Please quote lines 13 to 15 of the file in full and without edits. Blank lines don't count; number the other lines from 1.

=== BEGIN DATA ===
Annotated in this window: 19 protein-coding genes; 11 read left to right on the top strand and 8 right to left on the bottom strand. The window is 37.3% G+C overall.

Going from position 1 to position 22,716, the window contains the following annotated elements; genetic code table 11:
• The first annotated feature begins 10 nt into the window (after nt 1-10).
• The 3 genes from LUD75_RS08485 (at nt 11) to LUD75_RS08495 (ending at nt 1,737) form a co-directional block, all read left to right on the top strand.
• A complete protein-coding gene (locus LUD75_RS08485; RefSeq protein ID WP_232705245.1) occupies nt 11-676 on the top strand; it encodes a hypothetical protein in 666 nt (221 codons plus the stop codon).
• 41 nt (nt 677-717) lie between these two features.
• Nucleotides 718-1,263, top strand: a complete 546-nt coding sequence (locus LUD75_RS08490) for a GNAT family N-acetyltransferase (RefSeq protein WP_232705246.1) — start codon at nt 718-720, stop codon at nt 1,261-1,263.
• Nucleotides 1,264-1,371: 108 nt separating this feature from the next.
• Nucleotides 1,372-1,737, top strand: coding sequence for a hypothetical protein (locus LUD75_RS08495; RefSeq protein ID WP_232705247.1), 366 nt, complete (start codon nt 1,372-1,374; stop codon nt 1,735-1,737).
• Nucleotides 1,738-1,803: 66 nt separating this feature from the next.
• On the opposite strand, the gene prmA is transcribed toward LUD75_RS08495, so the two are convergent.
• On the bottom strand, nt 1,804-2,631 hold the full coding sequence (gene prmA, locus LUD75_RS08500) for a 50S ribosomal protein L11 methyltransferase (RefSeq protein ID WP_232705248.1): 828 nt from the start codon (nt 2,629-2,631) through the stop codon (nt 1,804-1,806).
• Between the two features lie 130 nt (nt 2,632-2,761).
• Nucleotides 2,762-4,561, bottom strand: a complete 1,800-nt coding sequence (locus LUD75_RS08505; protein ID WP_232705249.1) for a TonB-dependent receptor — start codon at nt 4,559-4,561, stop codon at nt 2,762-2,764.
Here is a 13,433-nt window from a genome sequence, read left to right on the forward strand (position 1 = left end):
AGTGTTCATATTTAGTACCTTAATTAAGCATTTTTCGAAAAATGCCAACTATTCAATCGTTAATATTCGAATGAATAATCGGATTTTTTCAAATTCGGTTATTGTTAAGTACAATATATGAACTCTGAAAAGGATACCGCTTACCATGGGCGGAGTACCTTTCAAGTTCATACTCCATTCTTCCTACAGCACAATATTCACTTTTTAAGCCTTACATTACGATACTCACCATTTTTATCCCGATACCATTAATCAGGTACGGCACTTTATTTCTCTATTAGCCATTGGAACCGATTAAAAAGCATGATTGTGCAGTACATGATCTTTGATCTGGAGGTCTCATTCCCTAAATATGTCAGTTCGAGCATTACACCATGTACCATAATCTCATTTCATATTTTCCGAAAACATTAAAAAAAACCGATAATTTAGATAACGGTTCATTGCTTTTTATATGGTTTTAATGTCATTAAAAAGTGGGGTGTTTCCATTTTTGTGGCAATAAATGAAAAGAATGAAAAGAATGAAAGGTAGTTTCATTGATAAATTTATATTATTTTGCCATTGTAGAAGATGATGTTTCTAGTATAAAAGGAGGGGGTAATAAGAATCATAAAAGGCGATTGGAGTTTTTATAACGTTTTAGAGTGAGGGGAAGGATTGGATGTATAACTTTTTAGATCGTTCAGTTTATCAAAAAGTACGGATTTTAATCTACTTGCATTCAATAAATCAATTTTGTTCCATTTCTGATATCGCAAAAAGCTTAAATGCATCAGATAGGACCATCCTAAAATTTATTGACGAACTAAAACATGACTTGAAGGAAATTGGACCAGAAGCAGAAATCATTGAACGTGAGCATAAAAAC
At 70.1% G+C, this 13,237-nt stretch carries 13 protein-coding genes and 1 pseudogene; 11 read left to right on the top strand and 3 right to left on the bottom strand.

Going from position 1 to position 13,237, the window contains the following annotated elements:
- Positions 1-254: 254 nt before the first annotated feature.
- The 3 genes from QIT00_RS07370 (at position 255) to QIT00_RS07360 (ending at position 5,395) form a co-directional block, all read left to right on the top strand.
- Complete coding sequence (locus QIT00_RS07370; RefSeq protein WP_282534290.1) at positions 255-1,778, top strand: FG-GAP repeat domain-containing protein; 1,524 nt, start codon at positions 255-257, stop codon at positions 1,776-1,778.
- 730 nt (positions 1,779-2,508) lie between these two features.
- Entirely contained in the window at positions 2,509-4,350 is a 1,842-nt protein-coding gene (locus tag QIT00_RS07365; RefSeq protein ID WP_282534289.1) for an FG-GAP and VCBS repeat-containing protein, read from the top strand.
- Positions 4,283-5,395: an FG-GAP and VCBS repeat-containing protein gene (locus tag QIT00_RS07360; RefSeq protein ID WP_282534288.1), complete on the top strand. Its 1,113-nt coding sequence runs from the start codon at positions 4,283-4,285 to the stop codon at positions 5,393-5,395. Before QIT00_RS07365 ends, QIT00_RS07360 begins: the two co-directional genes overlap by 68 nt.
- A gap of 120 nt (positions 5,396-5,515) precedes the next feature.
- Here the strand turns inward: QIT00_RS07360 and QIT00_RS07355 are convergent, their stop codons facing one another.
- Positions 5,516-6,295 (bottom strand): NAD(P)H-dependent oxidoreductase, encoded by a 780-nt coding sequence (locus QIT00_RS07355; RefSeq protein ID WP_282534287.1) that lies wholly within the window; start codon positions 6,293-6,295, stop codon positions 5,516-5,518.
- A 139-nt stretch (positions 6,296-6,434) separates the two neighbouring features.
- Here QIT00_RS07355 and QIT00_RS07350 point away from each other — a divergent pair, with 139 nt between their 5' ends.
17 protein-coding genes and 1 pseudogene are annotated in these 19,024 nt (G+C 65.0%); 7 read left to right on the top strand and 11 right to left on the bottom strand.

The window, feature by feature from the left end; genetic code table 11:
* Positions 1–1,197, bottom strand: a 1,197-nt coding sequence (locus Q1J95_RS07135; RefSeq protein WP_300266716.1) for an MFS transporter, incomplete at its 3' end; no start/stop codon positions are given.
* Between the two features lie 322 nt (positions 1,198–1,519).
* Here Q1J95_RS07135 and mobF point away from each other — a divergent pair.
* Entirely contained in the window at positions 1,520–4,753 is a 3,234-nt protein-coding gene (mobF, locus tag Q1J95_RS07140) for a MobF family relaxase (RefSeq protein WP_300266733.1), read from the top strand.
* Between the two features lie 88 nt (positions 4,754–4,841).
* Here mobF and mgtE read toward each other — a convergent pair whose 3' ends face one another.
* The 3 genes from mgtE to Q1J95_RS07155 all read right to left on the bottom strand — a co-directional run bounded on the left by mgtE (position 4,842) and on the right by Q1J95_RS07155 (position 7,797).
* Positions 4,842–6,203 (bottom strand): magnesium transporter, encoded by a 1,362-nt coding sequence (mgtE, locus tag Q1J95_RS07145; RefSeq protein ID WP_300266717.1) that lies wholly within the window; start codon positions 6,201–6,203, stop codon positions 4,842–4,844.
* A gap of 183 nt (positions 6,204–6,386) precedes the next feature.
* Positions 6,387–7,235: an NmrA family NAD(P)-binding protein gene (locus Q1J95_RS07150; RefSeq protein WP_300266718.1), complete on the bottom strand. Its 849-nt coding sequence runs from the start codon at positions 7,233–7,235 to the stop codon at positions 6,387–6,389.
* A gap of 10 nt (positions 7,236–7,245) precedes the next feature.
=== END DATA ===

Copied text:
• Between the two features lie 130 nt (nt 2,632-2,761).
• Nucleotides 2,762-4,561, bottom strand: a complete 1,800-nt coding sequence (locus LUD75_RS08505; protein ID WP_232705249.1) for a TonB-dependent receptor — start codon at nt 4,559-4,561, stop codon at nt 2,762-2,764.
Here is a 13,433-nt window from a genome sequence, read left to right on the forward strand (position 1 = left end):